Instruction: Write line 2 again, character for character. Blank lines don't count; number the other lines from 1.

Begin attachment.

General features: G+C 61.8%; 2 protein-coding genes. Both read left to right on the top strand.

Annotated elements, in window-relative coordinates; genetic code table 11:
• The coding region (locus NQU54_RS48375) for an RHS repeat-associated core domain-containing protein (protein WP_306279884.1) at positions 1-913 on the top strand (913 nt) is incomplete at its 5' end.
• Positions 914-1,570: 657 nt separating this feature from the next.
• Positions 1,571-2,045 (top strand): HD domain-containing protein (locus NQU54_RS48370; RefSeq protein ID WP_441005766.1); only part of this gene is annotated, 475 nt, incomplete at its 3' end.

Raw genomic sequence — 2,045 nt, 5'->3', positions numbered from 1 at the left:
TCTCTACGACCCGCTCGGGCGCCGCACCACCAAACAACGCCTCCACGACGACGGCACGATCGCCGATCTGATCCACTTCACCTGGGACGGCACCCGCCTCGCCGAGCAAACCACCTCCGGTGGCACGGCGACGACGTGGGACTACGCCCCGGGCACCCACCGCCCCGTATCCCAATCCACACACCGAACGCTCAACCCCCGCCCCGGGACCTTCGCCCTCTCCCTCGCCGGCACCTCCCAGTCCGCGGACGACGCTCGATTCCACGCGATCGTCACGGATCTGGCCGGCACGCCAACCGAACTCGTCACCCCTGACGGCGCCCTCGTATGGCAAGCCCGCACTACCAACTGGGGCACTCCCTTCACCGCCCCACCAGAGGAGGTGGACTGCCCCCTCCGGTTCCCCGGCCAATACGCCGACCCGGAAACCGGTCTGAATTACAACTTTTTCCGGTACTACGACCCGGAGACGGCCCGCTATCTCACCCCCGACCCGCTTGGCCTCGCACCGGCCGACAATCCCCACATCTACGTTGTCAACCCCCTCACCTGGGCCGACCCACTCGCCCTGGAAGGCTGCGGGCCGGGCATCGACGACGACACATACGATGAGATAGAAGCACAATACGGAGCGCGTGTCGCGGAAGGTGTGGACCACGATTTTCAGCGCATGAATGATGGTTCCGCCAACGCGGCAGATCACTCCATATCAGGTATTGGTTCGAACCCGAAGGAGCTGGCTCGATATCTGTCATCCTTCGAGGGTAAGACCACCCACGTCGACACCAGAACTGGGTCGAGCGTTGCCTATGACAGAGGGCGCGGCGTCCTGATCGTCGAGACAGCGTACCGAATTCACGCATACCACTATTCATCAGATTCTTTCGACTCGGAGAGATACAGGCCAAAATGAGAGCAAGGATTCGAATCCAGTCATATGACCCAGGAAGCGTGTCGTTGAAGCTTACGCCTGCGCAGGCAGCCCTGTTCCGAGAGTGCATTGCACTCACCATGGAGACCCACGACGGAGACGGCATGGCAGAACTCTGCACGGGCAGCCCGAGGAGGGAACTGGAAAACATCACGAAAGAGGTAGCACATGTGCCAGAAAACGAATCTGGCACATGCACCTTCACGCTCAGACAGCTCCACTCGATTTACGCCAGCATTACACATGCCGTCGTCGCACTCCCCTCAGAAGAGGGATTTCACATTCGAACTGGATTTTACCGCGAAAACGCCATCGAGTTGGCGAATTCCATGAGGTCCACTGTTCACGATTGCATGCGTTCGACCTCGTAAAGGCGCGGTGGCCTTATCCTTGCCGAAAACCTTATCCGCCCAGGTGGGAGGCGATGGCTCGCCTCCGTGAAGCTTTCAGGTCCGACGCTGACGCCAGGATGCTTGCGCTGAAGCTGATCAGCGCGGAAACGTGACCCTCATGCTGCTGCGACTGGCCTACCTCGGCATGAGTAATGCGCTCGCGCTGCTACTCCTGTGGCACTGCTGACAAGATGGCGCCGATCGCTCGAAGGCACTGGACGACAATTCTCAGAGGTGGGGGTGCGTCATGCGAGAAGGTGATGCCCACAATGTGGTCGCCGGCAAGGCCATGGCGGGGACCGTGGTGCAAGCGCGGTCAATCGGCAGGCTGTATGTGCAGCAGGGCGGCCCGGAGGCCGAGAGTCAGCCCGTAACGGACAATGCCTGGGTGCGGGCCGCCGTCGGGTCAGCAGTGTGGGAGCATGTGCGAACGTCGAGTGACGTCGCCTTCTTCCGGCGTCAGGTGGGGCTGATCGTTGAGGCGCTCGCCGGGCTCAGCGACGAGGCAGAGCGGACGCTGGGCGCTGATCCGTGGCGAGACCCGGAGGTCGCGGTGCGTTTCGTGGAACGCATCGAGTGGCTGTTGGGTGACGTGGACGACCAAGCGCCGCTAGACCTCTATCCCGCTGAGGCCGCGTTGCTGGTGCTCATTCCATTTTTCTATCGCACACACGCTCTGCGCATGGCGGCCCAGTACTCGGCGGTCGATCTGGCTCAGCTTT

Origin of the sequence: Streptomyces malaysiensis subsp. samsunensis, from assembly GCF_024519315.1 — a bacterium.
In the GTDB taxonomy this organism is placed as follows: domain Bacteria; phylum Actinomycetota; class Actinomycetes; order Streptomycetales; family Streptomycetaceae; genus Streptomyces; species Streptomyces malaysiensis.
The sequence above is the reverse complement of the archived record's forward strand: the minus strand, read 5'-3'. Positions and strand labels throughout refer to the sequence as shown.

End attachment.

Annotated elements, in window-relative coordinates; genetic code table 11: